(NYTimes) Don’t count your chickens before they hatch, an old English proverb says. Its Russian counterpart advises you to count your chickens in the fall.
In Russia, fall starts looming in August and is often revelatory. The August 1991 putsch burst open the cracks within the Soviet elite, accelerating the country’s implosion, and the August 1998 financial crisis exposed the bankruptcy of the new Russian state. Terrorist bombings in 1999, the Beslan massacre in 2004 and even the revolution in 1917 all took place in the fall — as if not only nature but also social and political forces ripen and bear fruit this season.
In the fall of 2022, Russians have been forced to face the reality of war. Vladimir Putin’s decision in September to mobilize Russians lifted the final flimsy veil from what the government continues to call a special military operation in Ukraine. Many Russian families, after months of detachment, have had to confront the ugly face of war, a full 210 days into the full-scale invasion. Almost half of Russians felt “anxiety, fear and horror,” while 13 percent were angry, according to surveys conducted by the independent Levada Center after the announcement. A bitter war of revenge, borne with stunning resilience and moral courage in Ukraine, has been further underlined by Russia’s escalatory assault on civilian targets. […]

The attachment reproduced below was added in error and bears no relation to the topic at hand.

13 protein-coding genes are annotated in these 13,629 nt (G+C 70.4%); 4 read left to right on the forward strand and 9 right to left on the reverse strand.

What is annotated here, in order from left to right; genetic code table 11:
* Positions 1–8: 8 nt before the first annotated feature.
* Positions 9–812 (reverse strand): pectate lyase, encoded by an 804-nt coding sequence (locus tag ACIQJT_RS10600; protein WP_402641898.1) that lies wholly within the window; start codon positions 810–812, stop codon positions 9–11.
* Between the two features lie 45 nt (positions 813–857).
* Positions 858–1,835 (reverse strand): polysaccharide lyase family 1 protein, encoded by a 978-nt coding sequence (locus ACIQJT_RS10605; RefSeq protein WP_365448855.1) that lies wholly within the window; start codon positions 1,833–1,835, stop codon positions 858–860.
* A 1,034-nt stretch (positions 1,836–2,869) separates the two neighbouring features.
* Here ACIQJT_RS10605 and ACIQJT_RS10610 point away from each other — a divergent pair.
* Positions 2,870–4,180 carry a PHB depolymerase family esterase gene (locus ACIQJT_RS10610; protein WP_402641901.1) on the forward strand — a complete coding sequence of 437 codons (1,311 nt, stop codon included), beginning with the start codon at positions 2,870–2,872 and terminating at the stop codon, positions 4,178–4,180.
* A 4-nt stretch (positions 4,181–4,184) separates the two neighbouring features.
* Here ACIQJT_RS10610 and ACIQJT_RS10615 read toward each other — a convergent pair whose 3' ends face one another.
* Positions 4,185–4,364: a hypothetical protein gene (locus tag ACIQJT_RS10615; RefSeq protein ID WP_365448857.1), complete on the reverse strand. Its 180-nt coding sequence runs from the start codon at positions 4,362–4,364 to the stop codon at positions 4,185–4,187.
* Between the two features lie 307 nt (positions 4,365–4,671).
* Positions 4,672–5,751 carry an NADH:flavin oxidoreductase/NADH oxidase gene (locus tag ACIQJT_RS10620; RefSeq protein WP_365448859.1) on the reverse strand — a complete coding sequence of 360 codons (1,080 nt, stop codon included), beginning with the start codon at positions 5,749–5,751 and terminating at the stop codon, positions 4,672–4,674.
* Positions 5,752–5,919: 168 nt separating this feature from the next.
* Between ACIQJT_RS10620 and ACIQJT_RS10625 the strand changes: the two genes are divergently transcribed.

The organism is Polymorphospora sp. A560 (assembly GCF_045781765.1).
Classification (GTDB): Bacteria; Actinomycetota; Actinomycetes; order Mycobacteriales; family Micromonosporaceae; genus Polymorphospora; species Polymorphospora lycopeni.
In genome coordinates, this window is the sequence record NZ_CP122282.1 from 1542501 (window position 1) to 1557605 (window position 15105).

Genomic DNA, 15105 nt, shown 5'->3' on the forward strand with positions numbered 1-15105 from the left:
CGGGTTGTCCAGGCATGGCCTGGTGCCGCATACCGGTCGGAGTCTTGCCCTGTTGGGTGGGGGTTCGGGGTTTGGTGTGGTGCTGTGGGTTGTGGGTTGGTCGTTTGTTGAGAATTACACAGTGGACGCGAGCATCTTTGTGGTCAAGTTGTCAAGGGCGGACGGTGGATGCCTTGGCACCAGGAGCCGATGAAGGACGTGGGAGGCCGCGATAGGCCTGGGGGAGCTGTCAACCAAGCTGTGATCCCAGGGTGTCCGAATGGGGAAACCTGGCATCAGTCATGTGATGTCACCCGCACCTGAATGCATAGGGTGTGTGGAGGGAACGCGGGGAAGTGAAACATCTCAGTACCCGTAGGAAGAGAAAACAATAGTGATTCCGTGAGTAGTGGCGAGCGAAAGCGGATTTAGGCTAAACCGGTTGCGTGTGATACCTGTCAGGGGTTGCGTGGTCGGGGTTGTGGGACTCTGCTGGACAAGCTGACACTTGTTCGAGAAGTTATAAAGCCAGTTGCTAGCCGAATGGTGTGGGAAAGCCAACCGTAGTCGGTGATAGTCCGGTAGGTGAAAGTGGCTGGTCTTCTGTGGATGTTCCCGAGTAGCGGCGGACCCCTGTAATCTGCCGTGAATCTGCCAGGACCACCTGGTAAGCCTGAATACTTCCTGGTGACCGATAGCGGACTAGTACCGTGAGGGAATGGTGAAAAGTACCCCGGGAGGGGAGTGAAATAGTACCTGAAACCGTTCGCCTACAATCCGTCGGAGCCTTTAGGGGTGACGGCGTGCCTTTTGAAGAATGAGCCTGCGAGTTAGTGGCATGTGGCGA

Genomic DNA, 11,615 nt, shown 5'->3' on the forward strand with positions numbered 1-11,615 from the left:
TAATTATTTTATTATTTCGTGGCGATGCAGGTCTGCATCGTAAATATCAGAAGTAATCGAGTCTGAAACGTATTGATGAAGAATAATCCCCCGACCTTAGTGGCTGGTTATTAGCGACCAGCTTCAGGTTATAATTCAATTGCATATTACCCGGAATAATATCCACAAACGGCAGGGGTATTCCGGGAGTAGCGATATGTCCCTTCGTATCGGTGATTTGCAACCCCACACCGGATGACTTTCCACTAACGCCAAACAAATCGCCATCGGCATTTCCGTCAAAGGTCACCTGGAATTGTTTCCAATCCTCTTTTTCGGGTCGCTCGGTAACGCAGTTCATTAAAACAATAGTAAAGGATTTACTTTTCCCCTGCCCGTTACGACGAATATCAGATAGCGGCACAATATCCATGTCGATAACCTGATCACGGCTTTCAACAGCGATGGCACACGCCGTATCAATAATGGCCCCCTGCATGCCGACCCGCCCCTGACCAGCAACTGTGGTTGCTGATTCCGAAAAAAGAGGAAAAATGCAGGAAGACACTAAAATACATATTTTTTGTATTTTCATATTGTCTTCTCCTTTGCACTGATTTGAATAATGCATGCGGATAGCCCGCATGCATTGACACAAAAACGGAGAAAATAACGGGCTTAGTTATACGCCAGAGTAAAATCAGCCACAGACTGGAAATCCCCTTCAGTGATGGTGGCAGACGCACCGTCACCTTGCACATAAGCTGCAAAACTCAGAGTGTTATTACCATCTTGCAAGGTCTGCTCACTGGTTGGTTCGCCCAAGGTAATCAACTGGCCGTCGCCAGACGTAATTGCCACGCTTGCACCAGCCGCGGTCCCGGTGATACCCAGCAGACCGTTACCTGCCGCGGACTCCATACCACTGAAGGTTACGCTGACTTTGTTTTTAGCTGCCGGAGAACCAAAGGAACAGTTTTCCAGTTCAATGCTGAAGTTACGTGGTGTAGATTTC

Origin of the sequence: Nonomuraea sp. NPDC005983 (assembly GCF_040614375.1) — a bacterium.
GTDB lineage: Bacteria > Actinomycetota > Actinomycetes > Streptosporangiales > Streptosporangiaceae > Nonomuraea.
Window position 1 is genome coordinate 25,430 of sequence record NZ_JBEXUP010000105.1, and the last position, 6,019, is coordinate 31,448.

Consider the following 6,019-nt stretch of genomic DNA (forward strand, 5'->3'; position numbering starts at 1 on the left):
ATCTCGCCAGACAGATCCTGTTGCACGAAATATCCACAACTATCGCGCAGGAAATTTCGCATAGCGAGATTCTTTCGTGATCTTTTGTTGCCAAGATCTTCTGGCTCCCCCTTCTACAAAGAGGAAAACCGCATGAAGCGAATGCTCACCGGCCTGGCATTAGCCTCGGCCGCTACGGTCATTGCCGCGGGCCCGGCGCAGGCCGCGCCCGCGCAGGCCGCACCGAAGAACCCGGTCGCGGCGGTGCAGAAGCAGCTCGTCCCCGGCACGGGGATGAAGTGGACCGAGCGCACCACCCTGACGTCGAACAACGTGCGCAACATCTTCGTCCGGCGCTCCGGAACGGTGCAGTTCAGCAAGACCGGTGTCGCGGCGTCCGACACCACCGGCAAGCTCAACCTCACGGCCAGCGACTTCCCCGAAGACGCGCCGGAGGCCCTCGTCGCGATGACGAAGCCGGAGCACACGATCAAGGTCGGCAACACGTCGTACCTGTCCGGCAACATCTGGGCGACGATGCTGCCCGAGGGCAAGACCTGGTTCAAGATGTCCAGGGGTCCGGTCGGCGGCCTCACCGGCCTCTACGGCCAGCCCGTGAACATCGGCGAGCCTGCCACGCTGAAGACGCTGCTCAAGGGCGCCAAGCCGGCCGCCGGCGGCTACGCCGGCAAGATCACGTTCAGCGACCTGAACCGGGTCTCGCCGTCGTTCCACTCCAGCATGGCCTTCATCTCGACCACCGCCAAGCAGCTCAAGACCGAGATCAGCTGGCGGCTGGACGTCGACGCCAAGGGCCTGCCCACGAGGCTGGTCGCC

Read More © The New York Times